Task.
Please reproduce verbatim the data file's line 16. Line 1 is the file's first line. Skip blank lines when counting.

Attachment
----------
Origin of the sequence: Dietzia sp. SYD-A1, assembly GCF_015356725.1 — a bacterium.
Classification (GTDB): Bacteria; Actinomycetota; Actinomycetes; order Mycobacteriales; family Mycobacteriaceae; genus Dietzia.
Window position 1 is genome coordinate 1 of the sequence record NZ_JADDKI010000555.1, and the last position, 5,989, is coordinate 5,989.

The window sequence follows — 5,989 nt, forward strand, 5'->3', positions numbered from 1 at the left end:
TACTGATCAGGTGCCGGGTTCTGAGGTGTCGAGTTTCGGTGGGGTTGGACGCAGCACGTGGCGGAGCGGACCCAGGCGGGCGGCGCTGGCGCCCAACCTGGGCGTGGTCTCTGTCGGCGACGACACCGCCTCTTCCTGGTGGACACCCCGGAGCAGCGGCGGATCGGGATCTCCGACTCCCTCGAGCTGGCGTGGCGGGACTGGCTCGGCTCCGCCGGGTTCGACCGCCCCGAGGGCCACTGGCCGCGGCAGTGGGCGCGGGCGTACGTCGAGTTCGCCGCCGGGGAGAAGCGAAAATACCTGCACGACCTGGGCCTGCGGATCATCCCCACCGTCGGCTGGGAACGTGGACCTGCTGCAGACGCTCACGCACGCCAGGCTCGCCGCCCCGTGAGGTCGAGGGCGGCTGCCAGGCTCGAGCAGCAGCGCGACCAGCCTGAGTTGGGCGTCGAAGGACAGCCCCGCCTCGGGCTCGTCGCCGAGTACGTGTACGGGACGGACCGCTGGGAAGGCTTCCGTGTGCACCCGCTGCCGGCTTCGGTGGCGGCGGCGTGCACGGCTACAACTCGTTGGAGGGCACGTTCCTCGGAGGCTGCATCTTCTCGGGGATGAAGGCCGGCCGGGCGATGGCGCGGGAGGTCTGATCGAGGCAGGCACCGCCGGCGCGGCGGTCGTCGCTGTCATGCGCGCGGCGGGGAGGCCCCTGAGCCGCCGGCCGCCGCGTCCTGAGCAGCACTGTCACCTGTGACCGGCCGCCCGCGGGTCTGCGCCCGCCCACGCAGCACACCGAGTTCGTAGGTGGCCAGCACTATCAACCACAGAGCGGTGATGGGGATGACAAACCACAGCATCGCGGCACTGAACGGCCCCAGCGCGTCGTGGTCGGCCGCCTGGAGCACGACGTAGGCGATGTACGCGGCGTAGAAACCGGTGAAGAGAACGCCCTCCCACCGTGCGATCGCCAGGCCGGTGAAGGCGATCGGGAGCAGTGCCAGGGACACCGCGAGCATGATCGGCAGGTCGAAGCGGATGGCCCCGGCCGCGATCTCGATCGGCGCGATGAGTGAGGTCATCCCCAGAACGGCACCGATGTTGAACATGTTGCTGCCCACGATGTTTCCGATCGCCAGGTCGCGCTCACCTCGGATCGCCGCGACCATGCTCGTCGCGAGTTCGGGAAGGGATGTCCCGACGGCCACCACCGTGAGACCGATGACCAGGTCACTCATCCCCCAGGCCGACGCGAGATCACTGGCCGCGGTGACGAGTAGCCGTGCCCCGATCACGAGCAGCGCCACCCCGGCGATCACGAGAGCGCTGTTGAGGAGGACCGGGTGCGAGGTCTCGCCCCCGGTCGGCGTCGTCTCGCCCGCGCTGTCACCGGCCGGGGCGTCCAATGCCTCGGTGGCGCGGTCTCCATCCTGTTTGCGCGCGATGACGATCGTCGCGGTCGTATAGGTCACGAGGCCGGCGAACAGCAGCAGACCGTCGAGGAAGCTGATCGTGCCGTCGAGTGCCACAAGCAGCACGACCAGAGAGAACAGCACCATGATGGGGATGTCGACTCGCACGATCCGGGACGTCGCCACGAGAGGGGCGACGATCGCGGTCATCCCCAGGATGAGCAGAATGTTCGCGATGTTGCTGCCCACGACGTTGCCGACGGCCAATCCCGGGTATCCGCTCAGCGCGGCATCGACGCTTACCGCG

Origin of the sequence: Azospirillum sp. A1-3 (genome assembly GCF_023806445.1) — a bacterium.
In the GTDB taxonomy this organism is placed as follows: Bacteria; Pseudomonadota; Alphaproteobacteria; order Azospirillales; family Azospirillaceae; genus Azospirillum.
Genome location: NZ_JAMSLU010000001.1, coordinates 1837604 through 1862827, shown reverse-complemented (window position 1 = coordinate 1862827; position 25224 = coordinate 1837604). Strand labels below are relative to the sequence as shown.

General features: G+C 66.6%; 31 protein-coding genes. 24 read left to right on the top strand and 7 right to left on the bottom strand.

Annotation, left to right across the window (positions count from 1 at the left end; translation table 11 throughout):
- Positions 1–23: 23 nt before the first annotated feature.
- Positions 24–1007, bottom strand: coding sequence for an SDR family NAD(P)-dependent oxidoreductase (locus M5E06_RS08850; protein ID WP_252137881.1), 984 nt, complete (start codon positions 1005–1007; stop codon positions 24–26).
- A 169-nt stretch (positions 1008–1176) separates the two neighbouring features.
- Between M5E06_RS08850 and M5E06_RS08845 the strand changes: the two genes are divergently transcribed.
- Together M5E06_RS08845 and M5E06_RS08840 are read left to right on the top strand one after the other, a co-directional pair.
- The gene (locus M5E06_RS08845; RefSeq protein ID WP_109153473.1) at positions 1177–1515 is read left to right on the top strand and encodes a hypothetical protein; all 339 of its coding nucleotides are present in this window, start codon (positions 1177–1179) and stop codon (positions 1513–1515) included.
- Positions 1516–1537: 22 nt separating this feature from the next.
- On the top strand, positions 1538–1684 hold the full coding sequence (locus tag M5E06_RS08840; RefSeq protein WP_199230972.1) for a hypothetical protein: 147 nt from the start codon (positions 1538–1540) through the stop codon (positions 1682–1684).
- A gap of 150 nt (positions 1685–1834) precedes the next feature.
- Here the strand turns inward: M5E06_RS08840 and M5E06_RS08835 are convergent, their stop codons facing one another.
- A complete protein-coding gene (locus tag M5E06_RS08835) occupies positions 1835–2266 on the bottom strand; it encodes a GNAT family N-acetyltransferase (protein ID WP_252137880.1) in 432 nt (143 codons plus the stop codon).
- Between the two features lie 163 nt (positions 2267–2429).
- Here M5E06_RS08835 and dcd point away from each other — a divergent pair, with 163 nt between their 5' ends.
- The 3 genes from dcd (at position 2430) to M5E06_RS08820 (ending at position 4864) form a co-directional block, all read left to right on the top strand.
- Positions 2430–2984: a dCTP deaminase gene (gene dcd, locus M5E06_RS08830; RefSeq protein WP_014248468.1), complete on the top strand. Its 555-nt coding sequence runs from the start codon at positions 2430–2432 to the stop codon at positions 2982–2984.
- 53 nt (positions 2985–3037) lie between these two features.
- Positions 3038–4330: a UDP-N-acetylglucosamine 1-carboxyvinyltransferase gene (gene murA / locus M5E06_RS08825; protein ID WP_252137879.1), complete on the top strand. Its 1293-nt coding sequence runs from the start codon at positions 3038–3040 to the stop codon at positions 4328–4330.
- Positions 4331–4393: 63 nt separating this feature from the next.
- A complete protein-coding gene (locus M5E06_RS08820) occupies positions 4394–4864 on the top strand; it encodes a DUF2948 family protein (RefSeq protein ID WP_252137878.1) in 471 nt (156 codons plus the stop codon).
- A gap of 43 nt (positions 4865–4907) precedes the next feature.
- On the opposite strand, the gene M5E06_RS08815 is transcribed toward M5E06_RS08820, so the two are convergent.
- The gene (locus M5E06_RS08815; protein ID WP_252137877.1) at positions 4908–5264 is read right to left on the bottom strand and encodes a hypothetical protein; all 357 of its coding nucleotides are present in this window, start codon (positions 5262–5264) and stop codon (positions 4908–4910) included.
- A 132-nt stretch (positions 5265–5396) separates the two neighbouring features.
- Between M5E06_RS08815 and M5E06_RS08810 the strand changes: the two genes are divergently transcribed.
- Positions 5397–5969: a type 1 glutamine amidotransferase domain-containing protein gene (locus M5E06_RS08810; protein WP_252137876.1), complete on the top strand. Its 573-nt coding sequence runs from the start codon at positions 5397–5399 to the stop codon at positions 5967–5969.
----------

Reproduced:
- The gene (locus M5E06_RS08845; RefSeq protein ID WP_109153473.1) at positions 1177–1515 is read left to right on the top strand and encodes a hypothetical protein; all 339 of its coding nucleotides are present in this window, start codon (positions 1177–1179) and stop codon (positions 1513–1515) included.